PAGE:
Originally posted here by XTC46 yes the IP can be spoofed, but it would be a hell of a lot more complicated then what you are doing.
This is a surprise to me. I know you can like use a proxy, or a compromised server to have that machines IP show up as the one making the connection, but thats not really spoofing. What is involved in this? Cause as far as i knew, you could not spoof your ip and maintain a connection with the server... elighten me please. :)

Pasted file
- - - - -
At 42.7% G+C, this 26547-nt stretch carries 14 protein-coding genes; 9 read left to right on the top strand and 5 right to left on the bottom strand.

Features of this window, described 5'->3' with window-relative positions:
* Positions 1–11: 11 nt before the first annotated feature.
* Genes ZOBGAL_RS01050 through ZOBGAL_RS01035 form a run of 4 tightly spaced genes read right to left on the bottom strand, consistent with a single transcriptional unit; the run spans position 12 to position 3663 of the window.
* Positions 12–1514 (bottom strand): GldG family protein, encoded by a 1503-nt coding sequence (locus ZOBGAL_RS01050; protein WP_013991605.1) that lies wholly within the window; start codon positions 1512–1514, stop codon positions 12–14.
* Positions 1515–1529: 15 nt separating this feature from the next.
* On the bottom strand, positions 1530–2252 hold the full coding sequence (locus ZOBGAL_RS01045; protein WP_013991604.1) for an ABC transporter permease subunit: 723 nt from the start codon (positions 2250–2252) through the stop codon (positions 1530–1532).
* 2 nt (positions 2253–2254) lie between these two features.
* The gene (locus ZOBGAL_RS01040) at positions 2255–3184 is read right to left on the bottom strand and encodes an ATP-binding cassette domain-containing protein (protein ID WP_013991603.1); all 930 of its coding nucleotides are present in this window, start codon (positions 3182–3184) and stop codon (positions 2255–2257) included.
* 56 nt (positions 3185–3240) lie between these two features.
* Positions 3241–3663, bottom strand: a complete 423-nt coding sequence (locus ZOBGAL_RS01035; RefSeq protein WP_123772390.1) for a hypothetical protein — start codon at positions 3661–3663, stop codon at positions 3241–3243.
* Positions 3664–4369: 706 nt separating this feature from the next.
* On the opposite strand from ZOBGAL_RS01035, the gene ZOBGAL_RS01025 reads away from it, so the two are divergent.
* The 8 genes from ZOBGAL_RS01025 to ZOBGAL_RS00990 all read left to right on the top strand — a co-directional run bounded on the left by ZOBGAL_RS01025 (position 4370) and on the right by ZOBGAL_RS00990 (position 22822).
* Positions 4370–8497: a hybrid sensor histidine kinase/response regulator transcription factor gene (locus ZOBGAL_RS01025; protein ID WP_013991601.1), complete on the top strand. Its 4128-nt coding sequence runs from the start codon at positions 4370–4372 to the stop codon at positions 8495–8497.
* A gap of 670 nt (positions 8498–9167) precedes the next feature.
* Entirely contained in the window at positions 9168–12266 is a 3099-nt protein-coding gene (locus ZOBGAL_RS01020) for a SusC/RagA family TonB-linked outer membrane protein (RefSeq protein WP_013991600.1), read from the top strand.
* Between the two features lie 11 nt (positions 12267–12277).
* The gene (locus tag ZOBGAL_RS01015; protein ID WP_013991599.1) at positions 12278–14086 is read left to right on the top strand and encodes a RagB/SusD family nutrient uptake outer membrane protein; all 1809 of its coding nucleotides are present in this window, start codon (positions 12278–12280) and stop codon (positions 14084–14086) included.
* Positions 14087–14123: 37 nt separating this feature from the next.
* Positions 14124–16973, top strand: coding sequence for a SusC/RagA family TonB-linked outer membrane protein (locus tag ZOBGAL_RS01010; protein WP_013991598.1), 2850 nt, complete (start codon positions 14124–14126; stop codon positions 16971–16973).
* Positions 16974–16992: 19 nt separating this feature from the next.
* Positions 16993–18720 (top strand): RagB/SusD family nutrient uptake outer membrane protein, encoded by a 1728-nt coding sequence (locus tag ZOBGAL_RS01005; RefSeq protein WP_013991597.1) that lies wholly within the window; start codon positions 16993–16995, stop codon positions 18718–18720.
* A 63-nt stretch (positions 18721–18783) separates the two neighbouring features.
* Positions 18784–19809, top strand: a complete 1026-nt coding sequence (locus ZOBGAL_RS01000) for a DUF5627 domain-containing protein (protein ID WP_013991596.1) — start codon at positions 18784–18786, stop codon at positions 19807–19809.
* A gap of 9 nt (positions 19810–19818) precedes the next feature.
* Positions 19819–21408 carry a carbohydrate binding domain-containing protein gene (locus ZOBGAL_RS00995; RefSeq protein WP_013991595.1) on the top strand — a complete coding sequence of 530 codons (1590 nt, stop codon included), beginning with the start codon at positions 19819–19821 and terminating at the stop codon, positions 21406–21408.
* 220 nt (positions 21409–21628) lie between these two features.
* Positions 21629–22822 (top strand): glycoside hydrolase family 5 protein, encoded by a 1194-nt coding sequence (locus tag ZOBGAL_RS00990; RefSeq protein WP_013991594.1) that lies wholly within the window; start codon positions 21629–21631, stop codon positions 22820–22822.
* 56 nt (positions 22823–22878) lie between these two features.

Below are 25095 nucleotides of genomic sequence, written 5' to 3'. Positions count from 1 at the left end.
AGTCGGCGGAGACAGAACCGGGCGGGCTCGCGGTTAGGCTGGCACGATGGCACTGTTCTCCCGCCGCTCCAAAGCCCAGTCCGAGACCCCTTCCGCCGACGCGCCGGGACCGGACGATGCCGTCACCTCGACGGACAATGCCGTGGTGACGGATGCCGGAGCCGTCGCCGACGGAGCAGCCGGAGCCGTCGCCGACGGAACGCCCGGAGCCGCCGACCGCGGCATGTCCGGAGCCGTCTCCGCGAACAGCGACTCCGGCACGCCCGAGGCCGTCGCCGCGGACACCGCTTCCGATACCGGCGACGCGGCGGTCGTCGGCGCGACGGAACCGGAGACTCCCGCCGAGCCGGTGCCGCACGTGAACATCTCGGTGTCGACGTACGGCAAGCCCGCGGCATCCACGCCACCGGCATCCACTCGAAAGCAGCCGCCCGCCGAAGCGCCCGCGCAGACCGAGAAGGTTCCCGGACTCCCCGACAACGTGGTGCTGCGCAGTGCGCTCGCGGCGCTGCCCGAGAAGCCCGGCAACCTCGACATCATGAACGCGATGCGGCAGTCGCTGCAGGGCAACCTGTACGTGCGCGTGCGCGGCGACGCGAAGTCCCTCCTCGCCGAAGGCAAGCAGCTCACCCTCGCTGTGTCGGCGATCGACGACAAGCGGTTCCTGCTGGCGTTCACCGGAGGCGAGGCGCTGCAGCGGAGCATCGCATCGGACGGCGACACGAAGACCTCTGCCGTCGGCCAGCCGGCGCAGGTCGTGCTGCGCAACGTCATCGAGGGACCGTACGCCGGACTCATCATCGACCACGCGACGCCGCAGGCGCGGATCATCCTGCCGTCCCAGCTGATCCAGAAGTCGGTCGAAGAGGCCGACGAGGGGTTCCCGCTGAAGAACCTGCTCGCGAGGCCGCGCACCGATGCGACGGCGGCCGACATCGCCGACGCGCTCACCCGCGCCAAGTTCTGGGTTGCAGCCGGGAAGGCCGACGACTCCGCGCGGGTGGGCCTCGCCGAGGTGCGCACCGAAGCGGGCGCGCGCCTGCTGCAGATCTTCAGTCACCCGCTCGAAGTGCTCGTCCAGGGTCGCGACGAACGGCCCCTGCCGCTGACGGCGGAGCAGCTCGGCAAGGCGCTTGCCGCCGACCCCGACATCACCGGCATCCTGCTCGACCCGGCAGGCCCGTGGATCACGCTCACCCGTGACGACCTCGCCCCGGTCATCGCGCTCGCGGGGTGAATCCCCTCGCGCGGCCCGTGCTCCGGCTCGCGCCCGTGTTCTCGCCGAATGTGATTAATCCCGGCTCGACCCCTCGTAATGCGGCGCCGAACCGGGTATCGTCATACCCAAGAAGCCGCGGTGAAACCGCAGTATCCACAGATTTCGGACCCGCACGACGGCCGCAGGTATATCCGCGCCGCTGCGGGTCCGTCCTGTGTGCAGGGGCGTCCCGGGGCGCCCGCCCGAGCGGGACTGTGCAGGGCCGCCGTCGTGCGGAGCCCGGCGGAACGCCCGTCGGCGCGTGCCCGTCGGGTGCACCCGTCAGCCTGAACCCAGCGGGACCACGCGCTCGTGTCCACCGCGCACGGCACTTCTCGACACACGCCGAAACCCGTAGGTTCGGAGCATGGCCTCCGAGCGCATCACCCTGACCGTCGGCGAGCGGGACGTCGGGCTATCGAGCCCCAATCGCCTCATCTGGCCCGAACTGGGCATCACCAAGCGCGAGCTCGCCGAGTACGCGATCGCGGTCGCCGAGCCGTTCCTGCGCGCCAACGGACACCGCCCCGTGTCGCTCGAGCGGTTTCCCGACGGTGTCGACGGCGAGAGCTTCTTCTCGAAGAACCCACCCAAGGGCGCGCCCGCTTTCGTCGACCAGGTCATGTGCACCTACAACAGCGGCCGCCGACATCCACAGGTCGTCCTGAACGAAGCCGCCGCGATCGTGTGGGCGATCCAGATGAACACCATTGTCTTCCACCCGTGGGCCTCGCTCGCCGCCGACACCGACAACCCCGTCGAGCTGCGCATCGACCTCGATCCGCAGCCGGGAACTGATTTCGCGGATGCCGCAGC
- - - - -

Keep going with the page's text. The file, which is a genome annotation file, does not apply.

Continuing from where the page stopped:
Originally posted here by Tiger Shark This is no better than the fact that queued messages on a IIS SMTP server are held in the queue in text format.... Editable text format. By blackholing the DNS to my IIS server I can hold up all the messages so they become queued. Then I can edit the messages including the headers and save them back to the queue. Then I can fix the DNS server and kick off the queue again. They will be delivered in their "fixed" form..... But the address of the sending SMTP server will still show in the final headers....